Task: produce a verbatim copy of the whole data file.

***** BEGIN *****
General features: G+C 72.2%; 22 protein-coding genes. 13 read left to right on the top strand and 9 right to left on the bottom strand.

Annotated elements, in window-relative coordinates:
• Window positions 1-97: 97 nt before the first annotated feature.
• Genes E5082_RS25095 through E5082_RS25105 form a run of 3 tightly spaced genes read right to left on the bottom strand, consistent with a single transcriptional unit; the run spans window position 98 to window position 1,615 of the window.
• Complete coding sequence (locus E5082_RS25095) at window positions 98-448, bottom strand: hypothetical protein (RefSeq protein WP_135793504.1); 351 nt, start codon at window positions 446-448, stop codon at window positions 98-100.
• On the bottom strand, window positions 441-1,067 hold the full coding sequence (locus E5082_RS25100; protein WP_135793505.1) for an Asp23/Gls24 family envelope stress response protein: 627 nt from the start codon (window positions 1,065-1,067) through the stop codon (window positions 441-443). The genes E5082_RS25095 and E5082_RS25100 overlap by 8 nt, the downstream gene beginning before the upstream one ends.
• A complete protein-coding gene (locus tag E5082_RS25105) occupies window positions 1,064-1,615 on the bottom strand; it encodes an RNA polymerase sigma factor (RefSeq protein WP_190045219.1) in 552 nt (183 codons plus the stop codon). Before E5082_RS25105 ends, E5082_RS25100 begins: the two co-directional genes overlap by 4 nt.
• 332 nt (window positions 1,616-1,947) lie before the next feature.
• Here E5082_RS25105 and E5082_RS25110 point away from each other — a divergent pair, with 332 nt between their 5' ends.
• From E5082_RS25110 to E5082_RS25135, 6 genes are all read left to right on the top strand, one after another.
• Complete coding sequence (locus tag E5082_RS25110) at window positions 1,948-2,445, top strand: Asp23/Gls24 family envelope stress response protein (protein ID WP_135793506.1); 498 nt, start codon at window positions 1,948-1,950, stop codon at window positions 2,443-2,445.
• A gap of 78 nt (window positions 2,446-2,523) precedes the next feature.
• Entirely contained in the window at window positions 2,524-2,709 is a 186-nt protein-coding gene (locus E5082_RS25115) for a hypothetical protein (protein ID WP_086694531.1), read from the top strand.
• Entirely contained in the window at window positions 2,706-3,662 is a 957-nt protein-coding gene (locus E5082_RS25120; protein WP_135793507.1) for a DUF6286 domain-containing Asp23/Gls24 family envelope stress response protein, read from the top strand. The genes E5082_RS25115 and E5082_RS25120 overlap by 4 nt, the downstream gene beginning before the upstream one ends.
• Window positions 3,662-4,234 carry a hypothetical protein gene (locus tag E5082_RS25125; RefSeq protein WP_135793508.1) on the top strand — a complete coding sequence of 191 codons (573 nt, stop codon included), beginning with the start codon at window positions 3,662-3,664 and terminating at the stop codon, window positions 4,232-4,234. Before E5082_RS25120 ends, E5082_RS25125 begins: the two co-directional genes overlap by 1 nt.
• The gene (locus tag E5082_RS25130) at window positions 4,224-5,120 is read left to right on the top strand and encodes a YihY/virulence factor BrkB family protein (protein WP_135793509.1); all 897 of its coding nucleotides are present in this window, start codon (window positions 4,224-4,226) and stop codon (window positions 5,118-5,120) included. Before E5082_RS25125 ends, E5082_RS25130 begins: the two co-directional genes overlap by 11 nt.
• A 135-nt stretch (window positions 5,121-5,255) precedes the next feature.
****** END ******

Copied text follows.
General features: G+C 72.2%; 22 protein-coding genes. 13 read left to right on the top strand and 9 right to left on the bottom strand.

Annotated elements, in window-relative coordinates:
• Window positions 1-97: 97 nt before the first annotated feature.
• Genes E5082_RS25095 through E5082_RS25105 form a run of 3 tightly spaced genes read right to left on the bottom strand, consistent with a single transcriptional unit; the run spans window position 98 to window position 1,615 of the window.
• Complete coding sequence (locus E5082_RS25095) at window positions 98-448, bottom strand: hypothetical protein (RefSeq protein WP_135793504.1); 351 nt, start codon at window positions 446-448, stop codon at window positions 98-100.
• On the bottom strand, window positions 441-1,067 hold the full coding sequence (locus E5082_RS25100; protein WP_135793505.1) for an Asp23/Gls24 family envelope stress response protein: 627 nt from the start codon (window positions 1,065-1,067) through the stop codon (window positions 441-443). The genes E5082_RS25095 and E5082_RS25100 overlap by 8 nt, the downstream gene beginning before the upstream one ends.
• A complete protein-coding gene (locus tag E5082_RS25105) occupies window positions 1,064-1,615 on the bottom strand; it encodes an RNA polymerase sigma factor (RefSeq protein WP_190045219.1) in 552 nt (183 codons plus the stop codon). Before E5082_RS25105 ends, E5082_RS25100 begins: the two co-directional genes overlap by 4 nt.
• 332 nt (window positions 1,616-1,947) lie before the next feature.
• Here E5082_RS25105 and E5082_RS25110 point away from each other — a divergent pair, with 332 nt between their 5' ends.
• From E5082_RS25110 to E5082_RS25135, 6 genes are all read left to right on the top strand, one after another.
• Complete coding sequence (locus tag E5082_RS25110) at window positions 1,948-2,445, top strand: Asp23/Gls24 family envelope stress response protein (protein ID WP_135793506.1); 498 nt, start codon at window positions 1,948-1,950, stop codon at window positions 2,443-2,445.
• A gap of 78 nt (window positions 2,446-2,523) precedes the next feature.
• Entirely contained in the window at window positions 2,524-2,709 is a 186-nt protein-coding gene (locus E5082_RS25115) for a hypothetical protein (protein ID WP_086694531.1), read from the top strand.
• Entirely contained in the window at window positions 2,706-3,662 is a 957-nt protein-coding gene (locus E5082_RS25120; protein WP_135793507.1) for a DUF6286 domain-containing Asp23/Gls24 family envelope stress response protein, read from the top strand. The genes E5082_RS25115 and E5082_RS25120 overlap by 4 nt, the downstream gene beginning before the upstream one ends.
• Window positions 3,662-4,234 carry a hypothetical protein gene (locus tag E5082_RS25125; RefSeq protein WP_135793508.1) on the top strand — a complete coding sequence of 191 codons (573 nt, stop codon included), beginning with the start codon at window positions 3,662-3,664 and terminating at the stop codon, window positions 4,232-4,234. Before E5082_RS25120 ends, E5082_RS25125 begins: the two co-directional genes overlap by 1 nt.
• The gene (locus tag E5082_RS25130) at window positions 4,224-5,120 is read left to right on the top strand and encodes a YihY/virulence factor BrkB family protein (protein WP_135793509.1); all 897 of its coding nucleotides are present in this window, start codon (window positions 4,224-4,226) and stop codon (window positions 5,118-5,120) included. Before E5082_RS25125 ends, E5082_RS25130 begins: the two co-directional genes overlap by 11 nt.
• A 135-nt stretch (window positions 5,121-5,255) precedes the next feature.